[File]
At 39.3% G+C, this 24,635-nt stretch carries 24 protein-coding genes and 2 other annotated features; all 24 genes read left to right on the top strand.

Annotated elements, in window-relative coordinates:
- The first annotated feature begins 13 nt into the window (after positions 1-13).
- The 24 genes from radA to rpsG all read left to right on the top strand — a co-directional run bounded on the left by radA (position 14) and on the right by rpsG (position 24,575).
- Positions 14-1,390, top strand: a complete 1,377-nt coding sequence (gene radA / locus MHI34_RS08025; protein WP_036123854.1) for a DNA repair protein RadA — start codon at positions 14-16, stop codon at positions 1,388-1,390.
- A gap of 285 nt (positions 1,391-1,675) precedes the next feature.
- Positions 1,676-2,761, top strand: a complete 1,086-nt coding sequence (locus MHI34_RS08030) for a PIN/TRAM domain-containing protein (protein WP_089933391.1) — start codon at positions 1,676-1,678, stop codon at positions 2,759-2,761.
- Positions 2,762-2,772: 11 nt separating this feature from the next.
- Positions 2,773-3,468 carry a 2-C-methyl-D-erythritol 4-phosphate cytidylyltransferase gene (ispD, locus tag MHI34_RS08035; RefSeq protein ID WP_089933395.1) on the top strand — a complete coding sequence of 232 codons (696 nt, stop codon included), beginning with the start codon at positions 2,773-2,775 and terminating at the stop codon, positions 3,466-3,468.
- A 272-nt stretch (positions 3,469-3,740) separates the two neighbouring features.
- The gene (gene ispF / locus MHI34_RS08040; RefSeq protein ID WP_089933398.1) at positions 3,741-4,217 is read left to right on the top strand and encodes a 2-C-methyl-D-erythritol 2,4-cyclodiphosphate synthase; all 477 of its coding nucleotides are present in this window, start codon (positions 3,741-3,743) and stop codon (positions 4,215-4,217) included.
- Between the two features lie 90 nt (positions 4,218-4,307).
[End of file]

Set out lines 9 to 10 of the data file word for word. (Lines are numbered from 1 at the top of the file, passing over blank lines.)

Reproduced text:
- Positions 2,773-3,468 carry a 2-C-methyl-D-erythritol 4-phosphate cytidylyltransferase gene (ispD, locus tag MHI34_RS08035; RefSeq protein ID WP_089933395.1) on the top strand — a complete coding sequence of 232 codons (696 nt, stop codon included), beginning with the start codon at positions 2,773-2,775 and terminating at the stop codon, positions 3,466-3,468.
- A 272-nt stretch (positions 3,469-3,740) separates the two neighbouring features.